Announcement Coverage

During our tests we looked at another important parameter of announcement diffusion: we call it the diffusion coverage. In particular we measured the fraction of peers that appeared online at least once who has been reached by an announcement message sent by the moderator or by any subscriber.

The following figure shows the evolution of coverage in time for three different experiment settings. The three of them were run in the Overlay # 42, but similar results were also achieved when running the experiment in the official Tribler Overlay.

  • experiment E1 represents the base case. In that scenario we run a moderator continuously for 12 hours.
  • experiment E2 differs from E1 in that the moderator goes up and down every 4 hours.
  • experiment E3 introduces a subscriber to the same setting of E2

An important result is that in every case, after around 1500 seconds from the beginning of the emulation (i.e. 25 minutes) more then the 80% of the appeared peers has been reached by announcements, and after  5000 seconds (i.e. 83 minutes) the coverage is stable between 90% and 100% in E1 and E3. In E2, instead, the 4 hours of absence of moderator keeping peers fed with its announcements, makes the coverage drop down to 80% as new peers connect to the overlay, but is soon goes up again as the moderator reappears. It is important to notice as in E3 the presence of a subscriber manages to compensate the absence of the moderator as he goes down.

Diffusion speed

A central factor for the effectiveness for metadata diffusion is the timely reception of the announcement for a peer. This time represents the window in which a peer searching for an item won't receive results for the corresponding subtitles: therefore we want that window to be as small as possible.

In the next figure we show the CDF of waiting times in a single experiment.

More then half of the emulated peers receive the announcement within 600 seconds from their first appearance in the overlay, and 90% of them receive it within 1200 seconds.

Subtitles as Overlay Messages: Overhead

We also wanted to measure the impact in terms of bandwidth usage of sending subtitles in overlay messages. To mimic user behaviour, every emulated Tribler instance decides to download a subtitle for which he has received an announcement with a 33% chance. Moreover, since it is unrealistic for an human user to download a subtitle as soon as he receives the announcement, we delay the request in time for an amount which follows a uniform distribution in the window (0, 3600] seconds.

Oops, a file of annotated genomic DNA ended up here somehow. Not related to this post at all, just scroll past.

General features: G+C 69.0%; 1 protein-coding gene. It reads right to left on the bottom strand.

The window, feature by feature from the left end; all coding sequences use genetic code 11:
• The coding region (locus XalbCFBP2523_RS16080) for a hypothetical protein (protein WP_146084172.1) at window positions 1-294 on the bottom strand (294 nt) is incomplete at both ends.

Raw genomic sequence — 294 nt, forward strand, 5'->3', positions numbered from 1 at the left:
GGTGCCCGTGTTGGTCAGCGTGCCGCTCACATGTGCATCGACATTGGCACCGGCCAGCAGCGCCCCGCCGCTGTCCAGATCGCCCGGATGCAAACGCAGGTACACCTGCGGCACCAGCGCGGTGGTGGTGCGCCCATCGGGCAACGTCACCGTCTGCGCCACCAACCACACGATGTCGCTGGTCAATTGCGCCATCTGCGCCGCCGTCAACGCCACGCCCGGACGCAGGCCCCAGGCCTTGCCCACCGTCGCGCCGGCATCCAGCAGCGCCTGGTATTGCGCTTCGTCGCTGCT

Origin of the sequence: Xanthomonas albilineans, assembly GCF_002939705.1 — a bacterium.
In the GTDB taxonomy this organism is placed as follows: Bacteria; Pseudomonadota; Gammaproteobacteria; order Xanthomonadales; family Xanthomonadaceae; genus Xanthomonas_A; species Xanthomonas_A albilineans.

Following we show the results for an emulation including one publisher and one subscriber: the first figure illustrates the total bandwidth used for subtitles exchange, while the seconds shows how this is split between the publisher and the subscriber. The size of the exchanged subtitle is approximately 60Kbytes, covering a film 1:30 long.

The overhall consumed bandwidth in 12 hours emulation amounts to ~ 3500 KBs. A slightly faster growth is recognizable in the first part of the emulation, in which the majority of peer's first appearances are concentrated.

Next figure shows how the requests are split between the subscriber and the publisher. Notice that in the middle part of the simulation the publisher's line stops to grow since the moderator goes down for 4 hours.

Conclusions and Future Work

What we have done:

  • Design and implementation of an extension of the ChannelCast protocol allowing an user to publish and disseminate Rich Metadata throughout the Overlay Network
  • Design and implementation of a simple asynchronous request-reply protocol, allowing subtitles exchange via Overlay Network messages.
  • Measurements of the implemented solution trough an emulation framework

What we concluded:

  • The ChannelCast extension shows itself to be extremely lightweight, contributing for a 25Kbytes bandwidth overhead in a day.
  • The direct transfer of subtitles trough overlay messages guarantees low latency transfers for small sized contents such subtitles, payed with a small overhead on the publisher and possible subscribers

What are the limitations:

  • Even if the announcement messages are extremely small, we found that peers exchange a huge number of duplicate messages, accounting for 50% of the announcement traffic. This can become a problem if more complex and rich announcements are to be sent.
  • The mechanism of direct subtitles exchange constitutes a relevant limitation to scalability, since all the peers rely only on the publisher and its possible subscribers to retrieve contents. The bandwidth capacity of the publisher can also constitute a bottleneck: this is even more true if the exchanged contents are bigger in size then simple subtitles files.

Possible future work:

  • Create an extensible framework to disseminate a broader variety of Metadata (e.g. thumbnails, video previews, timed descriptions or ads...)
  • Work on something able to overcome the duplicates problem (Bloom filters?)
  • Invert the dependency item -> metadata. Now metadata refers to items, but metadata should be the centre of a channel: metadata is what describes an item in a channel. This allows, for example, several physical contents (e.g. videos with different qualities) to be linked to the same item in a channel. Exploring an MPEG-21 like approach could be interesting.